Sport and the Nation, International Conference, 19-20 January 2012
CAS, Department of English in collaboration with School of Media, Communication and Culture, Jadavpur University. Supported by University’s Merged Grant. Co-ordinated by Supriya Chaudhuri, Partha Pratim Bose, Abhijit Gupta. Conference Report:
The history of modern sport is intimately linked to the rise of the modern nation-state and its cultures of self-representation. Indeed, though games have existed as long as human beings have inhabited the earth, organized sport in the contemporary sense is thought to be a distinctive product of modernity. Enshrined in the curriculum of the Victorian public school and viewed as a means of training imperial administrators, sport also entered the public sphere as a spectacle for mass audiences, leading to a regulation of its practices and the foundation of sports bodies. The founder of the modern Olympic Games, Baron Pierre de Coubertin, was convinced that ‘organised sport can create both moral and social strength’, and international sporting spectacles became a means for displaying the health and self-discipline of individual nation-states. This ideology, imperial and European in its origin, was transmitted also to the colonised subjects of European imperialism. The postcolonial ideology of the nation invests heavily in sport as a means of national self-projection, while at the very same time, globalization and multinational capital have created a huge sports industry where highly-paid athletes compete in profit-making spectacles for a global audience. As a vital ingredient of contemporary culture, sport has produced a rich literature of its own, as well as representations in other media such as film. But sport may also be, as in India, a problematic constituent in the task of national self-construction: acknowledged but neglected, a focus of hope but also of disappointment. In 2012, as the world’s athletes prepare for yet another Olympic Games, we need to examine both gains and losses in national sporting histories. A two-day, Interdisciplinary International Conference on ‘Sport and the Nation’, was held at JadavpurUniversity, Kolkata, India, on 19-20 January 2011. Conference themes included sporting identities and cultures, the literature of sport, sporting nationalisms, gender, race and multiculturalism in sport, competition, spectacle, and globalized sport, and other related issues. Earlier conferences on linked themes have been held at the University of Leeds and the University of Paris – Sorbonne. We hope to build up an international collaborative research network in this field, between Jadavpur, Paris and Leeds.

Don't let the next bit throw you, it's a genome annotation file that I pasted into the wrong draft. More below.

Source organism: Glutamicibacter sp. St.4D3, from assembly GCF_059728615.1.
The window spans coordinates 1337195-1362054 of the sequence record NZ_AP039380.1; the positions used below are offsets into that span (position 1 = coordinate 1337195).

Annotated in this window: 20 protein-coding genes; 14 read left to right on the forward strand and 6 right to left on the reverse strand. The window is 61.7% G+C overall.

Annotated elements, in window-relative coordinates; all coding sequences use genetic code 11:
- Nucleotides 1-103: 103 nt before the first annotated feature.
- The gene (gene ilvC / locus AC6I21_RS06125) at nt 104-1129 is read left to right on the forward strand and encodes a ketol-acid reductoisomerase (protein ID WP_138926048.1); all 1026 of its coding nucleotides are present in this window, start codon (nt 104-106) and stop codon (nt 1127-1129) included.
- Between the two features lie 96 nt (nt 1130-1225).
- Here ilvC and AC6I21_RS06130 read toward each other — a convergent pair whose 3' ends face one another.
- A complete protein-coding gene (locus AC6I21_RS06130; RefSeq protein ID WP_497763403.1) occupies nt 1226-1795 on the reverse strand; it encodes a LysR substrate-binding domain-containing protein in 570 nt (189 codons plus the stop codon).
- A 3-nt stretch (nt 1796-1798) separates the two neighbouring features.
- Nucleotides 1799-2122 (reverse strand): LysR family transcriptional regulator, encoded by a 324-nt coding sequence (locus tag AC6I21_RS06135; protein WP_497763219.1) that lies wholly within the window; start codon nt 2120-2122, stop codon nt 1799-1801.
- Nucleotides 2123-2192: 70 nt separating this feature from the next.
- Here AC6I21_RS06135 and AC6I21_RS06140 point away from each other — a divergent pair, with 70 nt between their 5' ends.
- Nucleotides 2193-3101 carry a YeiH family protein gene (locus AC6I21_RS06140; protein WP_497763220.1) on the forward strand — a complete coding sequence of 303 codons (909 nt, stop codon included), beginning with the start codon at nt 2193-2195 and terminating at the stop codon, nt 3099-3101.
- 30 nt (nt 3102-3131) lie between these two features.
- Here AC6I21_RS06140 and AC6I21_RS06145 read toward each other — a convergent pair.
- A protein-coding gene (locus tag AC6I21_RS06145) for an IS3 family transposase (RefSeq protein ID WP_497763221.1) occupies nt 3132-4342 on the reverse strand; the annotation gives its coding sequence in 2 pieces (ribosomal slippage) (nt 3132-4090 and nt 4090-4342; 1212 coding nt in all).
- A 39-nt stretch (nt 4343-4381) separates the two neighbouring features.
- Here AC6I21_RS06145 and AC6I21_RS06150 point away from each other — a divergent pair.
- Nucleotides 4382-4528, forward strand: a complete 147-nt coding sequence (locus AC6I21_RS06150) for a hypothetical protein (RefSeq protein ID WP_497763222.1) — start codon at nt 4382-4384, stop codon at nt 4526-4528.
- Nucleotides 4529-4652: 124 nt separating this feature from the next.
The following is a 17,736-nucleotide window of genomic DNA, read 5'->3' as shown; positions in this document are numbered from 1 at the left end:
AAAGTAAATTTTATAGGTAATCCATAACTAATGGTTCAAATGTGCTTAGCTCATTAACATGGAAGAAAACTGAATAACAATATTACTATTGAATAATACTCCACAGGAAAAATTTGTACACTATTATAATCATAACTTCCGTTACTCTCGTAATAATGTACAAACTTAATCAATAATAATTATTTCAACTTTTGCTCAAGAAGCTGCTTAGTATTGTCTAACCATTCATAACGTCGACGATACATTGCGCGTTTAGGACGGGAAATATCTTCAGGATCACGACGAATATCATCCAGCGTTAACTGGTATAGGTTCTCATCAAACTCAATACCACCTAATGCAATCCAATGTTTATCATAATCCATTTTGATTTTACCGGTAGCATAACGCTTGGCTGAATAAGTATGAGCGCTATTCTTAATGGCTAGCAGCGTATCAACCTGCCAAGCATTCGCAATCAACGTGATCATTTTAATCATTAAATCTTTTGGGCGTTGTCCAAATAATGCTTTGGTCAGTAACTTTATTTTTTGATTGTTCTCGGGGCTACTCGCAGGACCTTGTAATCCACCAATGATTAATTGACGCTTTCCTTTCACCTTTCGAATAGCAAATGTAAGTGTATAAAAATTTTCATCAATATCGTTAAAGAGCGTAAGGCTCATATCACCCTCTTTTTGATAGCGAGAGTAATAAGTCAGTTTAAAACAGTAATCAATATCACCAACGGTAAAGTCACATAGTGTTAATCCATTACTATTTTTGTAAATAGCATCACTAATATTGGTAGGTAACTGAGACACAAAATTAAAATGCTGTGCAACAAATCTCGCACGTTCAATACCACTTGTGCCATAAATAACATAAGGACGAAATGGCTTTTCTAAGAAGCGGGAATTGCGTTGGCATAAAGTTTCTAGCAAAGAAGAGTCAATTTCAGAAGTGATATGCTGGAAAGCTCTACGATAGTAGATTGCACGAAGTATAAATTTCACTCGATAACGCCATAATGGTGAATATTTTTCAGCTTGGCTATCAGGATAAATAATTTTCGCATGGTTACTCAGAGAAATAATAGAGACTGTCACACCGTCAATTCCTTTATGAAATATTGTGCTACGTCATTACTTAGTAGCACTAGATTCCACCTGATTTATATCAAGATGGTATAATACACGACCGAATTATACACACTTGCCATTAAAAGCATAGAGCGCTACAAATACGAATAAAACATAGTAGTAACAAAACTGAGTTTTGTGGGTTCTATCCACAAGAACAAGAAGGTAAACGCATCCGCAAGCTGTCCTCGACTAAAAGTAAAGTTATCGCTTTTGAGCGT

Conference speakers included: Partha Chatterjee (Centre for Studies in Social Sciences, Calcutta): ‘Football and the Politics of Identity in Colonial Calcutta’; Alexis Tadié (Paris-Sorbonne): ‘Running for Freedom : the Politics of Long-distance Running in Modern Fiction’; Novy Kapadia (Delhi University): ‘India at the Olympics: What Ails Indian Sports’; Elisabeth Bass (George Washington University): ‘Questions for the “Twelfth Man”: Interrogating Gender and Class in Literary Cricket’; Kausik Bandyopadhyay (West Bengal State University): ‘Cricket as National Identity: ICC World Cup 2011 and Bangladesh as a Host Nation’; Amitava Chatterjee (Ramsaday College, Howrah): ‘Sporting Culture in Colonial Bengal’; Amlan Das Gupta (Jadavpur): ‘Pilgrims and Players: The Secret History of Indian Mountaineering’; Abhijit Gupta (Jadavpur): ‘A League of Extraordinary Gentlemen: The Culture of Body-building in Colonial Bengal’; Ananya Jahanara Kabir (Leeds): ‘“Tout le monde danse la zumba”: Kinetic (Trans)Nationalism and the Zumba Fitness Craze’; Julie Vatain (Paris-Sorbonne): ‘Of Butlers and Bowlers: Sports in the Novels of P.G. Wodehouse’; Debanjan Chakrabarti (British Council): ‘Sportsmanship and Nationalism’; Payoshni Mitra (Independent Researcher): ‘Xclusion: Disputed Bodies in Sport’;Samantak Das (Jadavpur): ‘The Champion’s Two Bodies: Sport and the Problem of Identity’; Rimi B. Chatterjee (Jadavpur): ‘Gaming Beyond the Nation’; and Supriya Chaudhuri (Jadavpur): ‘Deep Play: Cultures of Risk’. Student papers were offered by Sohini Banerjee, Samyak Ghosh, Sujaan Mukherjee, Sarbajaya Bhattacharya, and Nandita Roy (Jadavpur).